Passports and Travel Documents

 

Your passport is your most important travel document. If it’s out of date you won’t be able to leave the country, if you lose it getting home becomes complicated.

You should check how long you have left on your passport at least 2 months before you’re due to fly off into the sun. Leave this any later and you run the risk of not getting a replacement in time, or you will have to pay for the premium express service.

Having a passport that expires a day or two after you’re due to return may not be enough. Some countries have a rule that passports must have at least 6 months left after the date of departure, or they won’t let you in.

You may need a visa to get into some countries, so check before you book as these can be expensive and time consuming. If you are refused a visa you will not get your holiday money back. Do not be tempted to travel anyway. If you do manage to get on the plane, you will be sent back when you arrive, probably after a night in the cells.

For countries that issue a visa on arrival you may need blank pages (generally 2). So you should also renew your passport if you are running out of blank pages. You should also renew it if it’s falling to bits.

Some of teenagers may still be using a child passport, which can be used until it expires, so in theory someone could be using a child’s passport even though they’re 19 or 20.  The advantage of having a child passport is when it is time to renew it is for  a 10 year adult renewal passport.

If you’ve never had a passport then you should allow at least 6 weeks as you may need to attend a passport interview.

For more information on passports visit www.direct.gov.uk/en/TravelAndTransport/Passports/index.htm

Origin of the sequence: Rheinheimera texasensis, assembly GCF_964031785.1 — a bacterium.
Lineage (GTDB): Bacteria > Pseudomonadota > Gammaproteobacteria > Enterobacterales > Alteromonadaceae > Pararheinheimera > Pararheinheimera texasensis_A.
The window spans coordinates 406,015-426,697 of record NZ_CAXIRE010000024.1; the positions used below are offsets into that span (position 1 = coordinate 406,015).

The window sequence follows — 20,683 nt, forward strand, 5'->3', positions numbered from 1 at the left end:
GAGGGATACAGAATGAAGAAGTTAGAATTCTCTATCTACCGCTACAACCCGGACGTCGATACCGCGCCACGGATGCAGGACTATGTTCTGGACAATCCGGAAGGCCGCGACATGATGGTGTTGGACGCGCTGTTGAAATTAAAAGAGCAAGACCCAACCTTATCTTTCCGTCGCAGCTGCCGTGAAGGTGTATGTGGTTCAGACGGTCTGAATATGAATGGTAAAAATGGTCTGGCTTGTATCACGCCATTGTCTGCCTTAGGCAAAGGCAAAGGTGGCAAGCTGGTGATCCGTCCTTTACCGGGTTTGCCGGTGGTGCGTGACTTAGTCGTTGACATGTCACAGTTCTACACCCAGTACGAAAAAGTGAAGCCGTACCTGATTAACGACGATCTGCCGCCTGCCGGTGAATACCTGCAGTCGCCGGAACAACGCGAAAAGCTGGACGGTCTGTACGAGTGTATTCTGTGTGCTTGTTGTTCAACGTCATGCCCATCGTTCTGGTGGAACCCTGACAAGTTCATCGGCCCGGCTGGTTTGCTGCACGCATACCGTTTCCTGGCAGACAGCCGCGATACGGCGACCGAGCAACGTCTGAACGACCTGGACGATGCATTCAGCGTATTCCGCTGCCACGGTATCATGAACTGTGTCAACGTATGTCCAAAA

If you need to replace your passport when you’re away then you will need to contact the nearest British Consulate.  You can find the embassy or consulate details for your destination on the Foreign and Commonwealth Office website www.gov.uk/fco

If your passport gets lost or stolen then one of the first questions you’ll be asked by the local police (you will need to get a police report) and when in the embassy is ‘what was your passport number?’

So you should scan your passport and other important travel documents such as your flight times and e-ticket number and email the picture to a web based email account, such as Hotmail, or preferably a secure internet vault (speak to an IT expert about the best way to keep your information safe). Then you can access the details from anywhere in the world.  You could also give a copy to somebody back at home so that they have a record of your itinerary as well.

You won’t be able to use the scanned image as a passport (I have been asked this in the past) but it will speed up the process for a temporary replacement.

Also

  • Write the full details of your next of kin in your passport.
  • Take a second means of photo-identification with you.
  • Keep your passport in the hotel safe and carry a photocopy with you.

LOCATE

The Foreign and Commonwealth Office has a service called LOCATE. If you register your trip then the embassy and crisis staff can then give you better assistance in an emergency such as a tsunami or terrorist attack.

As well as being able to contact you on a local emergency, this service can be used if family and friends need to contact you.

It only takes a few minutes to register your trip on the FCO website and it’s also free.

www.fco.gov.uk/en/travel-and-living-abroad/staying-safe/Locate